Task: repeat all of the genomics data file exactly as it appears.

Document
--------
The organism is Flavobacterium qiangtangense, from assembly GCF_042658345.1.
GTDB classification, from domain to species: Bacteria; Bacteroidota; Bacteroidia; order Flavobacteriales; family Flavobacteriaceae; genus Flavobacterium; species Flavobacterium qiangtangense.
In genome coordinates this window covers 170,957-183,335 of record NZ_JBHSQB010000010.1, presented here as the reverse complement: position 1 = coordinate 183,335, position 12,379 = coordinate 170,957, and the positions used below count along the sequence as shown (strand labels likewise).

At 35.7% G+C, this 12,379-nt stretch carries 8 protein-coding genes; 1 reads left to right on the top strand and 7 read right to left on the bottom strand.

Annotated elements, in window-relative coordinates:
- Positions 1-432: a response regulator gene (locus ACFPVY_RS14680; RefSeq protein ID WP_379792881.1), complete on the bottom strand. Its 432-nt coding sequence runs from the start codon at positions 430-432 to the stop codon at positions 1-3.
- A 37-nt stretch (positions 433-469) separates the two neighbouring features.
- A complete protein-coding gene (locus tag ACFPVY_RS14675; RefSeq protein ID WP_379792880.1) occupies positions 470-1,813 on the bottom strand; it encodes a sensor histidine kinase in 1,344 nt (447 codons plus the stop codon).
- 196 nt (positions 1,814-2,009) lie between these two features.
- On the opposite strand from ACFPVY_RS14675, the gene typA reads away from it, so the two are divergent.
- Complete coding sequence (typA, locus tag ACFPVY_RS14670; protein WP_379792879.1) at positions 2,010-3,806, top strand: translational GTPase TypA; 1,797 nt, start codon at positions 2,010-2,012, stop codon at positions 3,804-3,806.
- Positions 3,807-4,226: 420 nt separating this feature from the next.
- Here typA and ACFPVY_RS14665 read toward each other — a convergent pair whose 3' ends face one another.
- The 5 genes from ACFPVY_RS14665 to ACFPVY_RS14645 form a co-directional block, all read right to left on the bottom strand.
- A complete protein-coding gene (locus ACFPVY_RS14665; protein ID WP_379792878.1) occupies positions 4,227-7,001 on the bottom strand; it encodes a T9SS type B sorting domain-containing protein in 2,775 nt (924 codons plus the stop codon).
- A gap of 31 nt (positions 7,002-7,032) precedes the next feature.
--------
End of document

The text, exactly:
The organism is Flavobacterium qiangtangense, from assembly GCF_042658345.1.
GTDB classification, from domain to species: Bacteria; Bacteroidota; Bacteroidia; order Flavobacteriales; family Flavobacteriaceae; genus Flavobacterium; species Flavobacterium qiangtangense.
In genome coordinates this window covers 170,957-183,335 of record NZ_JBHSQB010000010.1, presented here as the reverse complement: position 1 = coordinate 183,335, position 12,379 = coordinate 170,957, and the positions used below count along the sequence as shown (strand labels likewise).

At 35.7% G+C, this 12,379-nt stretch carries 8 protein-coding genes; 1 reads left to right on the top strand and 7 read right to left on the bottom strand.

Annotated elements, in window-relative coordinates:
- Positions 1-432: a response regulator gene (locus ACFPVY_RS14680; RefSeq protein ID WP_379792881.1), complete on the bottom strand. Its 432-nt coding sequence runs from the start codon at positions 430-432 to the stop codon at positions 1-3.
- A 37-nt stretch (positions 433-469) separates the two neighbouring features.
- A complete protein-coding gene (locus tag ACFPVY_RS14675; RefSeq protein ID WP_379792880.1) occupies positions 470-1,813 on the bottom strand; it encodes a sensor histidine kinase in 1,344 nt (447 codons plus the stop codon).
- 196 nt (positions 1,814-2,009) lie between these two features.
- On the opposite strand from ACFPVY_RS14675, the gene typA reads away from it, so the two are divergent.
- Complete coding sequence (typA, locus tag ACFPVY_RS14670; protein WP_379792879.1) at positions 2,010-3,806, top strand: translational GTPase TypA; 1,797 nt, start codon at positions 2,010-2,012, stop codon at positions 3,804-3,806.
- Positions 3,807-4,226: 420 nt separating this feature from the next.
- Here typA and ACFPVY_RS14665 read toward each other — a convergent pair whose 3' ends face one another.
- The 5 genes from ACFPVY_RS14665 to ACFPVY_RS14645 form a co-directional block, all read right to left on the bottom strand.
- A complete protein-coding gene (locus ACFPVY_RS14665; protein ID WP_379792878.1) occupies positions 4,227-7,001 on the bottom strand; it encodes a T9SS type B sorting domain-containing protein in 2,775 nt (924 codons plus the stop codon).
- A gap of 31 nt (positions 7,002-7,032) precedes the next feature.